Within the average UK office, you can hear swear words being said 11 times a day or 55 times a week.
This is according to research from 4Com, a communication company. Which also found that 11 per cent of employees admit to hearing more than 25 swear words at work on a daily basis.
The top profanity used in the office is the word f*** at 68 per cent, followed by s**t at 58 per cent and b****y at 45 per cent. Middle management are the most foul mouthed within the office as 28 per cent of UK workers say they often hear their manager or supervisors swearing in the office.
A quarter (25 per cent) of workers say they often swear in the office and only now and again attempt to censor their language. Over a tenth (12 per cent) said they never filter their language, where as the other hand 19 per cent said they never use offensive language in front of colleagues.
Dr Jo Gee, psychotherapist and founder of The Luna Hive, a company that supports women’s health said:
Studies suggest swearing can be beneficial, as the process of swearing is often cathartic, letting out pent up emotion, as well as aiding storytelling or jokes. Perceptions of those who swear are also more likely to be linked to the words ‘honest’ and ‘credible’.
As to why people use them at work, for some, offensive language might be a ‘test’ for the work setting – with employees experiencing a thrill when swearing or using swear words to draw attention to themselves in a busy workplace.
That said, swear words often include a range of taboo words including sexual language, profanities, animal names, and vulgar terms, so this is part of why people find them offensive. Additionally, they are linked to negative emotions and our minds associate them with anger, even if they’re not used aggressively.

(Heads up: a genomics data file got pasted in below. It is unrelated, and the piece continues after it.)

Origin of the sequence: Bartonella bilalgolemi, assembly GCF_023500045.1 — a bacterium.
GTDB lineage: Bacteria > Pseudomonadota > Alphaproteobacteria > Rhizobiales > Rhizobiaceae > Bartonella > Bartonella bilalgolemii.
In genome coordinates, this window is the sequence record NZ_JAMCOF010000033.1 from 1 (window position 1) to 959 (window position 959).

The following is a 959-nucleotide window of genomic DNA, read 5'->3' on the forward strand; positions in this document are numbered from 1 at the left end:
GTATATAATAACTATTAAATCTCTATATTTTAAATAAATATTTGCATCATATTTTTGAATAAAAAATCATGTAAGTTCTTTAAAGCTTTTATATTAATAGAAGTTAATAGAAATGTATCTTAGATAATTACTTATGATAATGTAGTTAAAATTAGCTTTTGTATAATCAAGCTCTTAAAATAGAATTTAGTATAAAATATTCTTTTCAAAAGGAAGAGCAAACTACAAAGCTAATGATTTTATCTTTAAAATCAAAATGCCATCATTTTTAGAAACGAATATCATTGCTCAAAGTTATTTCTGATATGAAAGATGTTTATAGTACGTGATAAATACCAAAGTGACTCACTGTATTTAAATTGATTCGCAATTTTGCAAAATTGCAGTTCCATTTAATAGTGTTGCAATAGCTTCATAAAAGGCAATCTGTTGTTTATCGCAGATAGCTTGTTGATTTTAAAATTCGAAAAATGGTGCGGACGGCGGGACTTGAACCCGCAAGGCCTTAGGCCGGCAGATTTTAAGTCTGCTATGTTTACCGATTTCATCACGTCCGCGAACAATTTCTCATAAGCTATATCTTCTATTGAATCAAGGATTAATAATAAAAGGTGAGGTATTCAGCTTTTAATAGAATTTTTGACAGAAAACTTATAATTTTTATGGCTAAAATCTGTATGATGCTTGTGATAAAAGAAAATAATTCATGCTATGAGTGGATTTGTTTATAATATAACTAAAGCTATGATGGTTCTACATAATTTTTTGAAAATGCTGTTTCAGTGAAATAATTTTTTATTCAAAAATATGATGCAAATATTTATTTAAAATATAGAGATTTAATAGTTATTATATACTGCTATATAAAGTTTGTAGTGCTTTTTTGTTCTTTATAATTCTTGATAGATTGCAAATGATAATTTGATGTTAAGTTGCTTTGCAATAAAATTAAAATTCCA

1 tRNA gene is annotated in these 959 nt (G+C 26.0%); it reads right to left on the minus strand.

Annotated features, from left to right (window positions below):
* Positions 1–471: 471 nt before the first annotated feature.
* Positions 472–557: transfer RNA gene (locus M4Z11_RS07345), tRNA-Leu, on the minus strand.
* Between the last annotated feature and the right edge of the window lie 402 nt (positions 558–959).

4Com offered some tips on how to avoid swearing at work:
- Most swearing is linked to anger, so when something riles you up, take a long deep breath before reacting. This might just give you enough time to respond more appropriately
- If you can feel yourself getting worked up, where possible, take yourself out of the situation briefly. Even just going to the bathroom and taking a few minutes to yourself can have a huge effect
- If you often find yourself using offensive language when telling stories, or when chatting to colleagues, try and think of a couple more polite synonyms beforehand so you’ve got them in mind during the conversation. For example, switching out ‘what the f***’ with ‘what the heck’.
4Com surveyed 2,000 UK workers to obtain these results.
Darius is the editor of HRreview. He has previously worked as a finance reporter for the Daily Express. He studied his journalism masters at Press Association Training and graduated from the University of York with a degree in History.